3 Ways Machine Learning Detects Breast Cancer in Medical Imaging: Part III

     

In the past blog posts of this series on how machine learning detects breast cancer in medical imaging we discussed how computers can learn to interpret mammograms or ultrasounds. In this last article of the series, we discuss how artificial intelligence can assist doctors in the interpretation of histopathology exams.

Biopsy (or histopathology) for the detection and classification of breast cancer

Why we need to improve the diagnostic performance in breast biopsy

We previously mentioned that biopsy (or histopathology) is the last technique used for the detection and classification of breast cancer, after mammography and/or ultrasound have been performed. For this analysis to be made, pathologists collect samples of lymph nodes near the breast and look for possible metastases, i.e. whether the cancer has spread. Every year, one hundredth of women (1.6 million) in the U.S. undergo breast biopsies. This analysis is so frequent because it is usually considered the gold standard for cancer identification and treatment; a study from 2015 found, however, that its diagnostic performance is not that good. The researchers showed that pathologists agreed on the interpretation of breast biopsies in 75% of the cases, and atypia - a "marker" for increased risk of developing cancer - was under-interpreted in approx. 1 out of 3 cases. With these odds, it is clear why pathologists need to find a way to improve the diagnostic performance in breast biopsies and reduce their error rates.  

If you want to know more about AI in radiology and advanced medical imaging,  download our whitepaper on the topic

One approach to solve this issue comes straight out of Google, where researchers developed a solution to automatically detect and localize tumors in breast biopsies. To be fair, the topic was already addressed last year by the Camelyon16 Challenge, the first competition to automate the interpretation of whole-slide images in histopathology, and the results were excellent. The Camelyon16 winning software reached an AUC value of 9.94, greatly outperforming human pathologists (AUC=9.66). But researchers at Google went even further and improved the software’s ability to detect and localize tumor cells.

However, if Google’s new solution is an improvement on this initial Camelyon16 algorithm, how come the best AUC value from Google is below that of the previous solution, i.e. below 9.94? Because, in certain cases, the AUC is not a sufficient indicator for diagnostic performance, and other metrics better describe how effective a software (or a human physician) is.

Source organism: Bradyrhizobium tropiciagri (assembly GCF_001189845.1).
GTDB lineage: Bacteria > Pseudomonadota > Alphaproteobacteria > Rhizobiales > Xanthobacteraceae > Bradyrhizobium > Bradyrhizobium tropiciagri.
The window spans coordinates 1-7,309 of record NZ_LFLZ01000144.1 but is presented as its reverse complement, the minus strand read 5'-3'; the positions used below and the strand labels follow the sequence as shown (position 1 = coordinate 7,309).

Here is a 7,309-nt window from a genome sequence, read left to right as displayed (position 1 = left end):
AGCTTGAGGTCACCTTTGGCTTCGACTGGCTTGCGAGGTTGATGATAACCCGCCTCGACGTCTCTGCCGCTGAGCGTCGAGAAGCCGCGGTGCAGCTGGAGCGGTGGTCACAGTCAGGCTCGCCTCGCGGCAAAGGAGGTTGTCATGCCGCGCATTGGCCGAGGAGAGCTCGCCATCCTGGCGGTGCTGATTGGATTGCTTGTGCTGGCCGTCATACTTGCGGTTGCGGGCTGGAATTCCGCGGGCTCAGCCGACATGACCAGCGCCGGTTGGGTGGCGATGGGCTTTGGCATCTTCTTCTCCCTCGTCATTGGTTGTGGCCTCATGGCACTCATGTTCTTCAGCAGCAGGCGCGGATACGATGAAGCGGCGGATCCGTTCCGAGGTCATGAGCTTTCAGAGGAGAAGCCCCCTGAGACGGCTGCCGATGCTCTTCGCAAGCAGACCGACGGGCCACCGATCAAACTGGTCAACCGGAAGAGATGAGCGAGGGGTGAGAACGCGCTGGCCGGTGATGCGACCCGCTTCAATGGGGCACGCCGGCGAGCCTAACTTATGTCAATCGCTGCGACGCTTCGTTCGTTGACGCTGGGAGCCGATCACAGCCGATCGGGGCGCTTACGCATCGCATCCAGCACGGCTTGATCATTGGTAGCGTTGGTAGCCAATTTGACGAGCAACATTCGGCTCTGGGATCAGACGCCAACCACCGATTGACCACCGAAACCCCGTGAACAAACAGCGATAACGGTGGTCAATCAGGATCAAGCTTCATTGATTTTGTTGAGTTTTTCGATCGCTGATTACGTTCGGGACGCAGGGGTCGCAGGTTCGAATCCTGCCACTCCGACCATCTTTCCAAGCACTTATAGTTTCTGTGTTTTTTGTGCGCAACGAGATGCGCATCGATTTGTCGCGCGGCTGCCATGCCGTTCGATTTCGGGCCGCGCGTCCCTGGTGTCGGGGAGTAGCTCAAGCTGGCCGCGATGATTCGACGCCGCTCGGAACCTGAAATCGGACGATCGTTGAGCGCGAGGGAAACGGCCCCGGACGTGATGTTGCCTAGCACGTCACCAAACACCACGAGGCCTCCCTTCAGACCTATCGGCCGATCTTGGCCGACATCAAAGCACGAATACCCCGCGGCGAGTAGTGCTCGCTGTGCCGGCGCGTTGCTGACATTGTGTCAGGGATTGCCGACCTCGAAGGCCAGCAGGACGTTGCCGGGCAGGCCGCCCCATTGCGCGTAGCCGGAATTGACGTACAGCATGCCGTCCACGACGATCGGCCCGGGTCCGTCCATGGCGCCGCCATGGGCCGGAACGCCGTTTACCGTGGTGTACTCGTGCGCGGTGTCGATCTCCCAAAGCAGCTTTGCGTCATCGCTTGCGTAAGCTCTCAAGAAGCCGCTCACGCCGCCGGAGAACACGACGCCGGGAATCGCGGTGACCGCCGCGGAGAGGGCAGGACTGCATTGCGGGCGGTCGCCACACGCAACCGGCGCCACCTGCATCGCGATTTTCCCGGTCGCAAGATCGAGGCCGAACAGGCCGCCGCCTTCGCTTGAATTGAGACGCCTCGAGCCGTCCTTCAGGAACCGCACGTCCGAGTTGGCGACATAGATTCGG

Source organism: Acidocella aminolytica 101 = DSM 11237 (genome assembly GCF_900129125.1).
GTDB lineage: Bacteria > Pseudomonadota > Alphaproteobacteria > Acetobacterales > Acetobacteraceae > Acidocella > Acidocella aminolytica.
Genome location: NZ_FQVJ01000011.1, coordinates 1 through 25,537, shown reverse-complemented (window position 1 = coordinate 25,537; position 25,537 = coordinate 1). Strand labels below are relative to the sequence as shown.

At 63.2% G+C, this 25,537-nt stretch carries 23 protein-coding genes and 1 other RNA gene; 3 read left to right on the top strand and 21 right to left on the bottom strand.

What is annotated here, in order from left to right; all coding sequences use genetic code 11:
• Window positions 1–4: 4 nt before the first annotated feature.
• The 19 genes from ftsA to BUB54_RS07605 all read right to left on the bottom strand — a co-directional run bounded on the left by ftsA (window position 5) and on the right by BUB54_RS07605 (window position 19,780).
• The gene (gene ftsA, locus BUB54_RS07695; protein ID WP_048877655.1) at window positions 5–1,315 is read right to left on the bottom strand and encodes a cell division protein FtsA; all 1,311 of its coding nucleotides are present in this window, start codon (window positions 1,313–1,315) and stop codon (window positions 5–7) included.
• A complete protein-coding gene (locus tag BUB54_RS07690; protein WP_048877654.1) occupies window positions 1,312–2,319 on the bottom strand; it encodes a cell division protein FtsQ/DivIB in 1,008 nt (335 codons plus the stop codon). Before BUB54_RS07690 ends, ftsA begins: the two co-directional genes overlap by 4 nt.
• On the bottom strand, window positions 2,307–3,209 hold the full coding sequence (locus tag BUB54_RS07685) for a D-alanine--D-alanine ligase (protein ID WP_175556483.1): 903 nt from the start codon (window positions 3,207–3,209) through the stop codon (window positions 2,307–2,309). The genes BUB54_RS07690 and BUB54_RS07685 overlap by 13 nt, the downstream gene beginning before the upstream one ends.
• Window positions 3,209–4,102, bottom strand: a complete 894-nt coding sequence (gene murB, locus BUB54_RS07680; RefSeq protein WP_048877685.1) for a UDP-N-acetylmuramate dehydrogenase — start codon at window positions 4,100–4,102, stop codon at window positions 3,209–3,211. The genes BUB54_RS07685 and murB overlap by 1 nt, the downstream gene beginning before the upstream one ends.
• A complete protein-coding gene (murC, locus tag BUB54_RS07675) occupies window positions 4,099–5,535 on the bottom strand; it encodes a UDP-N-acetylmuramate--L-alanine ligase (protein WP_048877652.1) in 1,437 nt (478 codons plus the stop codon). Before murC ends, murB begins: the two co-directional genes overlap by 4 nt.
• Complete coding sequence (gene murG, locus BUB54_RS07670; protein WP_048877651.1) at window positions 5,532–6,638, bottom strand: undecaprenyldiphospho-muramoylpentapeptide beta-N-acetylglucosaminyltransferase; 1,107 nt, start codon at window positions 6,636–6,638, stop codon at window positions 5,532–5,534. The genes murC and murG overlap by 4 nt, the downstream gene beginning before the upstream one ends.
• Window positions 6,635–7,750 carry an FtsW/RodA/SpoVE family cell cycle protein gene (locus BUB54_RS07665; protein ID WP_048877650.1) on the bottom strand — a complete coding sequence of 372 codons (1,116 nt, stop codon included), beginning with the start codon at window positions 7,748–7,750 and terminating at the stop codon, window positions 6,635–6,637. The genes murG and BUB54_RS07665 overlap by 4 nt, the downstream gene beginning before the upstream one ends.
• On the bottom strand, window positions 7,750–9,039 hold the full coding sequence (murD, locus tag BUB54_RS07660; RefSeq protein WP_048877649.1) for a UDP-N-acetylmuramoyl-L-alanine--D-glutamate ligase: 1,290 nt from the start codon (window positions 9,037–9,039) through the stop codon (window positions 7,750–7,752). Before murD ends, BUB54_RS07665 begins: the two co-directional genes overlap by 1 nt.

Google’s software for breast cancer detection on biopsies identifies misdiagnoses in the training set provided by pathologists

When AUC is not sufficient: FROC to evaluate software localization accuracy

In this case, Google gave less importance to the AUC and used instead the free-response ROC (FROC), which is defined as the sensitivity at 0.25, 0.5, 1, 2, 4, 8 average false positives per tumor-negative slide. The researchers justify their decision to use the other parameter: “We focused on the FROC as opposed to the AUC because there are approximately twice as many tumors as slides, which improves the reliability of the evaluation metric”. More precisely, ROC (and AUC) analysis is useful for assessing the performance at the slide level (right or wrong diagnosis), whereas FROC analysis evaluates localization accuracy, i.e. whether the software identifies the correct position of the tumor. Being certain that the software correctly locates the issue is particularly important in cancer computer-aided detection and diagnosis, as opposed to other conditions, e.g. detection of meniscus tear, where it is known where the issue can be.

It is exactly in the FROC that Google’s new solution outperforms both Camelyon16’s winning algorithm and human pathologists. While the latter reached FROC values of 80.7 and 73.3 respectively, the highest FROC from Google was as high as 88.5 (AUC=97.7). The researchers commented that their algorithm succeeded in “reducing the false negative rate to a quarter of a pathologist and less than half of the previous best result (Camelyon16 winner)”. What’s more, this new algorithm found out that two slides in the Camelyon16 training set were erroneously labeled as normal!

This latter proves that the results are certain to improve the efficiency of cancer diagnosis in histopathology images and improve the lives of all patients whose breast biopsies may otherwise be misdiagnosed, in particular false negatives.

Download our latest whitepaper on Medical Imaging and A.I.

About The Author